Hollywood comes to Namsan for charities

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Hollywood comes to Namsan for charities

With faux paparazzi flashing strobe lights off a red carpet, 337 glamorous guests experienced a Hollywood-style entry to the American Women’s Club of Korea’s annual charity ball last Saturday evening. With the theme, “Christmas with the Stars ― A Night in Hollywood,” the Grand Ballroom of the Grand Hyatt near Namsan Park overflowed with a spirit of giving and glamour.
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The American Women’s Club of Korea is one of the oldest groups of expatriates in Korea. Since its foundation in 1965, the club has expanded, promoting friendship among members and with the Korean people. The club’s biggest event, now attended by members as well as non-members of many nationalities, is its annual ball to raise money to help local charities. And Americans in Korea make sure raising money for the needy comes with an occasion to dress up, enjoy a holiday meal and celebrate the season of giving in December. For this year’s extravaganza, the ball committee of five members, led by Lisa Ackerman and other volunteers, have been preparing for the event since May.
In her keynote speech, Lisa Vershbow, the wife of Alexander Vershbow, the U.S. Ambassador to Korea and the honorary president of the American Women’s Club, began by pointing out the benefits of the club, which “provides a network of support that is so helpful when living in a foreign culture.”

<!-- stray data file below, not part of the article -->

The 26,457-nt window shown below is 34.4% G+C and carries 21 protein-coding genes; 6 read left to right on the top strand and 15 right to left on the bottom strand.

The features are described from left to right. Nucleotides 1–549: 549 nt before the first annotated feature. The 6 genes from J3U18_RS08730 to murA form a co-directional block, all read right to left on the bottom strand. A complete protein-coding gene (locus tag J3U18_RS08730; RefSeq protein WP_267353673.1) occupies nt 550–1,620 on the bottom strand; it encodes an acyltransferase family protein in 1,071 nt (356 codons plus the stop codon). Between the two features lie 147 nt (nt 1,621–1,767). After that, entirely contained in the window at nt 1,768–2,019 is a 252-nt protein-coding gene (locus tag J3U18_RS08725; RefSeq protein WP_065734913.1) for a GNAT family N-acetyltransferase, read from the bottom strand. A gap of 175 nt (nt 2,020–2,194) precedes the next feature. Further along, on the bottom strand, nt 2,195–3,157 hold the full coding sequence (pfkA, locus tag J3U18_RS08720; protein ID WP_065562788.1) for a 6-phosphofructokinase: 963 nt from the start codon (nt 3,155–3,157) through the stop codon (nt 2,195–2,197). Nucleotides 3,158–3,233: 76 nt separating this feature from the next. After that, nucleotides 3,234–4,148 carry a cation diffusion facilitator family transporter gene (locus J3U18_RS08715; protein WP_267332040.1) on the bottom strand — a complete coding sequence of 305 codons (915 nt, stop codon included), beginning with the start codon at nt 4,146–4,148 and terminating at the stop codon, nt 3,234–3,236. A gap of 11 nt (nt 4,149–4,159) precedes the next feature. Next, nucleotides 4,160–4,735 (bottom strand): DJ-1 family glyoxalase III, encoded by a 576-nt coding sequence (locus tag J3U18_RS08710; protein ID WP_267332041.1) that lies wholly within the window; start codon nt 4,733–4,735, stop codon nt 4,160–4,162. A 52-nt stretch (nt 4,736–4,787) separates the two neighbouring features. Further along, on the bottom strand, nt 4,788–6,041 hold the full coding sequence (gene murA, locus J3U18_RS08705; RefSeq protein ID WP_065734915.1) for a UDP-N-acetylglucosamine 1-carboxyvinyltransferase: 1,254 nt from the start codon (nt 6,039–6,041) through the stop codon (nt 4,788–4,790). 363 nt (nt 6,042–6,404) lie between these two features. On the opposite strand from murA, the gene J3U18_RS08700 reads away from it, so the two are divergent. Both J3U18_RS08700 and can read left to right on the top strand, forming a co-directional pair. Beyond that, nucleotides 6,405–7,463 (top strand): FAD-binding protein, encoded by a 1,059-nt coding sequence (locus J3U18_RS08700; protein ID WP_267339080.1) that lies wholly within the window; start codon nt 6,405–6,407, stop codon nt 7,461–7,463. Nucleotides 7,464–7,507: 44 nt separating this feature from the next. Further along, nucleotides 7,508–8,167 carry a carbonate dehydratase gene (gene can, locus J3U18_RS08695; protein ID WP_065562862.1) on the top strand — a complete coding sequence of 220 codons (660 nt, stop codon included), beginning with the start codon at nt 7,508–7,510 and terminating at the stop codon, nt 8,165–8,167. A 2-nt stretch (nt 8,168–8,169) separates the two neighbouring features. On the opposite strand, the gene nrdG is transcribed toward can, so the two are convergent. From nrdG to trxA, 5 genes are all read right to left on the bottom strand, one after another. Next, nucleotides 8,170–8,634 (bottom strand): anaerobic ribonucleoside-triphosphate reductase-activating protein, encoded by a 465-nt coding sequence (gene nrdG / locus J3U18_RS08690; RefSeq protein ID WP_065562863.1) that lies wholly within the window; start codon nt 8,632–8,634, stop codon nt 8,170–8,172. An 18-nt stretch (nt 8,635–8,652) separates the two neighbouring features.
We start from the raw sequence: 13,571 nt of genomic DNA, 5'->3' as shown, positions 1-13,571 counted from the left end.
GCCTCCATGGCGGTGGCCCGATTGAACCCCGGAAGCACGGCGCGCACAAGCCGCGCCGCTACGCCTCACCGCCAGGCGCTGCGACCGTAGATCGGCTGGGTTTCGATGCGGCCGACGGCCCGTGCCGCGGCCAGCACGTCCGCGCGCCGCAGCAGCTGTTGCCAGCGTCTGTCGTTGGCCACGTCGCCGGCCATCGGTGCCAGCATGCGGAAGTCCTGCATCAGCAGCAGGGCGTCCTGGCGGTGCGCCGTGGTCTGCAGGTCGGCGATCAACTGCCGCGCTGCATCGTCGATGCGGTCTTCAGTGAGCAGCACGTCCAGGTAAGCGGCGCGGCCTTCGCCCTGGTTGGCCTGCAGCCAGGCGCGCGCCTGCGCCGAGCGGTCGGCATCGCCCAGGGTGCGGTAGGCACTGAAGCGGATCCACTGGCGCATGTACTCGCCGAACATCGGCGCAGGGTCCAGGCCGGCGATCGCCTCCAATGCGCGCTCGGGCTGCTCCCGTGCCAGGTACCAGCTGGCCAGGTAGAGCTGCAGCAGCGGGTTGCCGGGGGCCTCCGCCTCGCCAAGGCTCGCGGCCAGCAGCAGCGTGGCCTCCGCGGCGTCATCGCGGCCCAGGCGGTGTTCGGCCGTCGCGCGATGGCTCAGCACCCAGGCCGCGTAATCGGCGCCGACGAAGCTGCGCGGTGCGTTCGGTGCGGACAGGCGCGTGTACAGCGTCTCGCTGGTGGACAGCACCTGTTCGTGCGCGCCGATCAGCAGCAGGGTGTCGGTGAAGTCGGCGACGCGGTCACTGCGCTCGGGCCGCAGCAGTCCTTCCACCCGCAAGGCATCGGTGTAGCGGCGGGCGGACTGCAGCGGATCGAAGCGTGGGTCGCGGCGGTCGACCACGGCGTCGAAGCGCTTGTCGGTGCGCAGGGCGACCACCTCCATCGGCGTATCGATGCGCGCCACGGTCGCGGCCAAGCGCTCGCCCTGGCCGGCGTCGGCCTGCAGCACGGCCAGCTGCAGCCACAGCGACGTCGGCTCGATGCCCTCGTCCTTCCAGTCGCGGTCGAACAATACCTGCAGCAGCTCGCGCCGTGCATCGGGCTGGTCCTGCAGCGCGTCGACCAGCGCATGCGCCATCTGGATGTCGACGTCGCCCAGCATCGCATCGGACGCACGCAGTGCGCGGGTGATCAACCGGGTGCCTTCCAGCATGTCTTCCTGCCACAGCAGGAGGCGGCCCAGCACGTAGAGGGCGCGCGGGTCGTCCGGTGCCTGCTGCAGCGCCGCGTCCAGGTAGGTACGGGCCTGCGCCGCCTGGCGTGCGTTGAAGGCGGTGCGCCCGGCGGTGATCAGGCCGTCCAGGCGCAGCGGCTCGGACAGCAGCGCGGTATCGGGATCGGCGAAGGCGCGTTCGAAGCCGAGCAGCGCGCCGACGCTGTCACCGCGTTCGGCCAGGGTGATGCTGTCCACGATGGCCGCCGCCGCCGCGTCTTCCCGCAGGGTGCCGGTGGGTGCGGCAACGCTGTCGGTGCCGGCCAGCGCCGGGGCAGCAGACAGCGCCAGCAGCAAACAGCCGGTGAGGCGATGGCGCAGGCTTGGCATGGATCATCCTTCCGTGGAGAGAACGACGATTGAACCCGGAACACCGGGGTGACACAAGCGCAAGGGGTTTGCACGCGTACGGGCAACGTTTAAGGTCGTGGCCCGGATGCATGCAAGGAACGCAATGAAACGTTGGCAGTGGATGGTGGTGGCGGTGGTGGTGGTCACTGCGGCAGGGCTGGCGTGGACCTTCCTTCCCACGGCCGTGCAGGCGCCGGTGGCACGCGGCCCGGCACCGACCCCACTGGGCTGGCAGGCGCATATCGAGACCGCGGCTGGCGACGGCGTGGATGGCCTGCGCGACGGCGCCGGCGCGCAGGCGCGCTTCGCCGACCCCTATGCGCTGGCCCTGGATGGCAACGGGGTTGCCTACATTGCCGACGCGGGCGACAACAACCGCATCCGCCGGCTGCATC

Stressing the increasing role of women in Korean society, she said, “The more I think about it, the more I see how similar Korean and American women are.”
After a toast proposed by Mr. and Mrs. Vershbow and Betty DeVita, the president of the American Club, the evening began. After a six-course dinner, featuring smoked salmon with ricotta cannelloni, baby leaves and sour cream, blood orange granite and lamb cutlets with asparagus, there was music from the Moon Band and a live auction for donated items, which included airline tickets, a carpet and a necklace made by Mrs. Vershbow.
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But the real pride of the annual ball has been the amount of money raised and the total has been getting bigger each year.
Last year, the AWC raised 79 million won (about $79,000). By the end of the night, Joan Chumley, a committee member, was elated to announce that the ball raised over 100 million won in cash donations by sponsors, live and silent auctions and raffle ticket sales.
The proceed will go to local charities, including Arum village, Boystown Orphanage, Friends Without Borders and the House of John, as well as to fund scholarships for American students.


by Ines Cho
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